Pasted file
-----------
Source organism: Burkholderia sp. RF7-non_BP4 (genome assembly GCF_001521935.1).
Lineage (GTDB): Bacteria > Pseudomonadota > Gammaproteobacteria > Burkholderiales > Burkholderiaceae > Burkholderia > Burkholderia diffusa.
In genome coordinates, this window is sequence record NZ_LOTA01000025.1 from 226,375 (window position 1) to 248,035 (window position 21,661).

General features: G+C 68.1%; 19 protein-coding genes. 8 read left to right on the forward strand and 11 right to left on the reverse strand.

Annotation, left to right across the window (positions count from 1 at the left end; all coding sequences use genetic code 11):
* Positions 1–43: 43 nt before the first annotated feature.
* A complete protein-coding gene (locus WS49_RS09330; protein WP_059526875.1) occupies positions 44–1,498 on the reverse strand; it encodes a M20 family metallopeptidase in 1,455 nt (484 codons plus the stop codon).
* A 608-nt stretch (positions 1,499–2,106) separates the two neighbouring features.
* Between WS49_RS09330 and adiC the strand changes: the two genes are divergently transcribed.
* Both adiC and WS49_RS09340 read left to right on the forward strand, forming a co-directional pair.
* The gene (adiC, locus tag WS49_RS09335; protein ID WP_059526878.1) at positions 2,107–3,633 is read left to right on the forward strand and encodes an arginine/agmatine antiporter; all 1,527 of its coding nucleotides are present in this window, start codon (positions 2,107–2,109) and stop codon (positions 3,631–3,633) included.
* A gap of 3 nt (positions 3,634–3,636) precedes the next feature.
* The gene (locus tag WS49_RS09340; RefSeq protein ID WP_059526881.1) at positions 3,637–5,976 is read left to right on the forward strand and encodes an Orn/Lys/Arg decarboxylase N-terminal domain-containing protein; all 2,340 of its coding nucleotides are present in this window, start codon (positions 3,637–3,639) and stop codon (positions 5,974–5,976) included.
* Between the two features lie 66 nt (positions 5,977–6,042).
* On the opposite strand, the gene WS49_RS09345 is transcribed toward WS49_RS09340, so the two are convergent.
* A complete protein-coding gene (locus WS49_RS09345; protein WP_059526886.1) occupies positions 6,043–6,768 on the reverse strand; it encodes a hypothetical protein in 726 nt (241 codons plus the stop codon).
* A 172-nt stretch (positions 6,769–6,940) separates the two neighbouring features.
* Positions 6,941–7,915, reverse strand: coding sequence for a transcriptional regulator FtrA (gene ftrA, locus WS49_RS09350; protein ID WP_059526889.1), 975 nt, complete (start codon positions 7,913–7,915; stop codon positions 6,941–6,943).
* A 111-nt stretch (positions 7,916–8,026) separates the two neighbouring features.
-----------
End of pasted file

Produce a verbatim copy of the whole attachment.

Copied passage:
Source organism: Burkholderia sp. RF7-non_BP4 (genome assembly GCF_001521935.1).
Lineage (GTDB): Bacteria > Pseudomonadota > Gammaproteobacteria > Burkholderiales > Burkholderiaceae > Burkholderia > Burkholderia diffusa.
In genome coordinates, this window is sequence record NZ_LOTA01000025.1 from 226,375 (window position 1) to 248,035 (window position 21,661).

General features: G+C 68.1%; 19 protein-coding genes. 8 read left to right on the forward strand and 11 right to left on the reverse strand.

Annotation, left to right across the window (positions count from 1 at the left end; all coding sequences use genetic code 11):
* Positions 1–43: 43 nt before the first annotated feature.
* A complete protein-coding gene (locus WS49_RS09330; protein WP_059526875.1) occupies positions 44–1,498 on the reverse strand; it encodes a M20 family metallopeptidase in 1,455 nt (484 codons plus the stop codon).
* A 608-nt stretch (positions 1,499–2,106) separates the two neighbouring features.
* Between WS49_RS09330 and adiC the strand changes: the two genes are divergently transcribed.
* Both adiC and WS49_RS09340 read left to right on the forward strand, forming a co-directional pair.
* The gene (adiC, locus tag WS49_RS09335; protein ID WP_059526878.1) at positions 2,107–3,633 is read left to right on the forward strand and encodes an arginine/agmatine antiporter; all 1,527 of its coding nucleotides are present in this window, start codon (positions 2,107–2,109) and stop codon (positions 3,631–3,633) included.
* A gap of 3 nt (positions 3,634–3,636) precedes the next feature.
* The gene (locus tag WS49_RS09340; RefSeq protein ID WP_059526881.1) at positions 3,637–5,976 is read left to right on the forward strand and encodes an Orn/Lys/Arg decarboxylase N-terminal domain-containing protein; all 2,340 of its coding nucleotides are present in this window, start codon (positions 3,637–3,639) and stop codon (positions 5,974–5,976) included.
* Between the two features lie 66 nt (positions 5,977–6,042).
* On the opposite strand, the gene WS49_RS09345 is transcribed toward WS49_RS09340, so the two are convergent.
* A complete protein-coding gene (locus WS49_RS09345; protein WP_059526886.1) occupies positions 6,043–6,768 on the reverse strand; it encodes a hypothetical protein in 726 nt (241 codons plus the stop codon).
* A 172-nt stretch (positions 6,769–6,940) separates the two neighbouring features.
* Positions 6,941–7,915, reverse strand: coding sequence for a transcriptional regulator FtrA (gene ftrA, locus WS49_RS09350; protein ID WP_059526889.1), 975 nt, complete (start codon positions 7,913–7,915; stop codon positions 6,941–6,943).
* A 111-nt stretch (positions 7,916–8,026) separates the two neighbouring features.